A Home of the Future

Fantastically futuristic, there’s something eerie about this geodesic sky-dome. Like a 1950s vision of the future coming to life, it’s otherworldly — something out of a science fiction movie. In late 2011, this dome, aptly named The Home for the Future, however, will become a reality.

Providing a year-round microclimate that showcases cooperation between man, technology, and nature, The Home for the Future was designed by Laboratory for Visionary Architecture Asia Pacific (LAVA), with the goal to create a space where technologies are seamlessly integrated to satisfy human needs.


The sky-dome, to be built on the rooftop of a furniture mall in Beijing, China, will be constructed out of Ethylene Tetrafluroethylene, ETFE, a plastic designed for resistance that supports a wide range of temperatures. This material supports a year-round microclimate, providing sun, light and fresh air — and gives the people of Beijing a break from noise and pollution.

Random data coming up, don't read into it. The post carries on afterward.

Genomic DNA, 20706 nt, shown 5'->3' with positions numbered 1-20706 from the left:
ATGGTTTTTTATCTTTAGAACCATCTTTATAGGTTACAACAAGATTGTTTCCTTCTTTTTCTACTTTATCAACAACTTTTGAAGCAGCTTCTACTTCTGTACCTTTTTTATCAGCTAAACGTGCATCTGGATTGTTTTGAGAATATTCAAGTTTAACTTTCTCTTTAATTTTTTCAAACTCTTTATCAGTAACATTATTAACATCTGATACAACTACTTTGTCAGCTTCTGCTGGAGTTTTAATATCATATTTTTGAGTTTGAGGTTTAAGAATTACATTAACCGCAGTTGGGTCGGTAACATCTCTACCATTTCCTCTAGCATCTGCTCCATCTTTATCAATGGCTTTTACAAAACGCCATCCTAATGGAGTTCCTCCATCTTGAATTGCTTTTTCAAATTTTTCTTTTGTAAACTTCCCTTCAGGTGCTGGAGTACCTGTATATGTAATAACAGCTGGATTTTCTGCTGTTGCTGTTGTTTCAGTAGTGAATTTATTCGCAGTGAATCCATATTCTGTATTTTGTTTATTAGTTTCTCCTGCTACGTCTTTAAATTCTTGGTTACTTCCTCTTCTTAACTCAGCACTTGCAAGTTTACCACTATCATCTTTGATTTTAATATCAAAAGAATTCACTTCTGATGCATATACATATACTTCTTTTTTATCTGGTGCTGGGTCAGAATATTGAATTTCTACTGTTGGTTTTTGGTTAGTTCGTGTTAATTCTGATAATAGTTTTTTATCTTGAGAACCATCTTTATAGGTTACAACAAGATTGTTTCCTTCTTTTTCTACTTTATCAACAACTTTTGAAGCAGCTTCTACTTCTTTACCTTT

The main initiative here is the attempt to balance nature and technology. But doesn’t placing tropical gardens, veggie patches, and organic shapes that recall nature, under a colossal dome made of highly resistant plastic seem a bit antithetical to the idea of living in harmony with nature? According to LAVA Director, Chris Bosse, it’s not. The structure, he says “acts as a metaphor for the questions our out times, our relationship with nature, with technology and with ourselves.”


 We live in a unique time — a time when technology is being developed at a faster rate than ever before. So while invisibly integrating technologies as agents for human comfort, and celebrating nature as best we can in the realm of our technological age, the Home for the Future does support a nature technology alliance.  We’re learning that the two can coexist, and LAVA ensures this in a truly innovative way with The Home for the Future.

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